The tiny, teardrop-shaped island of Spinalonga, just off the southern coast of Crete’s Lassithi region, wasn’t always on the tourist map. Today, taking a boat trip there is a must for any visitor to Elounda.
What you see from the coast are the remains of a 16th-century Venetian fortress, but what makes Spinalonga unique are the ruined houses and buildings of the settlement that was from 1903-1957 Greece’s official leper colony.
Tourists began to discover Spinalonga when boats started making the short crossing there in the 1980s and it went on to gain international recognition as the setting for Victoria Hislop’s best-selling novel, The Island, in 2005, which went on to become a popular local TV dramatisation.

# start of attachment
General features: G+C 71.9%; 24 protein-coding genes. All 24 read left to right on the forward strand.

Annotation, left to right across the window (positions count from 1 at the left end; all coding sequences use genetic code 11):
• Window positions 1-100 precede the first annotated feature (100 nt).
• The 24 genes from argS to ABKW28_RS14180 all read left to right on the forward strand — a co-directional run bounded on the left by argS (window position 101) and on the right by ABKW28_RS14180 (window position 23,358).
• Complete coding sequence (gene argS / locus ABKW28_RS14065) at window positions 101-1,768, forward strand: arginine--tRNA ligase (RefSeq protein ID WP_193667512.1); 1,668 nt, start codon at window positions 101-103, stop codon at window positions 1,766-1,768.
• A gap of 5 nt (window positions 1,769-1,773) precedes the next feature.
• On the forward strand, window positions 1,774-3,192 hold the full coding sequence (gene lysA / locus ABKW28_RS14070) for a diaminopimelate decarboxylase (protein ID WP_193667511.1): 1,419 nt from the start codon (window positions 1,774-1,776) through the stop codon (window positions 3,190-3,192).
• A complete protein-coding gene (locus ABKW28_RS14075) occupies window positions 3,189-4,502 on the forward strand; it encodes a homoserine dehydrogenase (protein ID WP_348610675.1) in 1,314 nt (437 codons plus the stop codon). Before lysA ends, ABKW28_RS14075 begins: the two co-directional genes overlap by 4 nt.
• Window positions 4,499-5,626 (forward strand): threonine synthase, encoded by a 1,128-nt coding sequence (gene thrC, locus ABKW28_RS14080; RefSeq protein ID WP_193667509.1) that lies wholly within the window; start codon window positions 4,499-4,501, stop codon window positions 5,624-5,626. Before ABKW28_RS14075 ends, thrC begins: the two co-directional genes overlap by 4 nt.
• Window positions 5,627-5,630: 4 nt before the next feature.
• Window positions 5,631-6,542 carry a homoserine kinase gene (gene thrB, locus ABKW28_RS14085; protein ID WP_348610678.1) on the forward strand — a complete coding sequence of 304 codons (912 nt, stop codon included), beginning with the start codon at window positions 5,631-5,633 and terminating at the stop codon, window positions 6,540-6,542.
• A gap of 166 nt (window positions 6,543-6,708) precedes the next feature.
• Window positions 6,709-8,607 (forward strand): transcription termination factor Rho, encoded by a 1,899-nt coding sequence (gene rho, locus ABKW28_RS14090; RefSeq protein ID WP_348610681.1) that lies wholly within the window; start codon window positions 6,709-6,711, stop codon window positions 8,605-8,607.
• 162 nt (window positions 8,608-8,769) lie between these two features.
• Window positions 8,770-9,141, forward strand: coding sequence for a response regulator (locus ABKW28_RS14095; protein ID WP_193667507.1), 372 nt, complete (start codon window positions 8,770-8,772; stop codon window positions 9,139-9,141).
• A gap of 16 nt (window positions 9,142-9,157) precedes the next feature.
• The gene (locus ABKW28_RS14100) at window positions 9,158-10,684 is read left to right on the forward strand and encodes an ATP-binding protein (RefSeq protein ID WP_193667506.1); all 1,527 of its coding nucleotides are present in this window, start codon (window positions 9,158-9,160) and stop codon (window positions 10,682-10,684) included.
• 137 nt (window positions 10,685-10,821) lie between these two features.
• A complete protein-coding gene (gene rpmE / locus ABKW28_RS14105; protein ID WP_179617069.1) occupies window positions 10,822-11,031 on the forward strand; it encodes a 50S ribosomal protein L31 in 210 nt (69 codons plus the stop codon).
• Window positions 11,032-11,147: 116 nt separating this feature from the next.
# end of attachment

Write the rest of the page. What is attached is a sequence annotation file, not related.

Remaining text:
As you arrive in Spinalonga, you’ll immediately be taken aback by the size of the medieval fortification, built to protect the strategically important Bay of Mirabella. The walls appear as impenetrable now as they once were to countless invaders.
You follow a 1.5km path around the island’s perimeter – once, that is, you’ve passed through Dante's Gate, the tunnel that was the entrance to the notorious leper colony.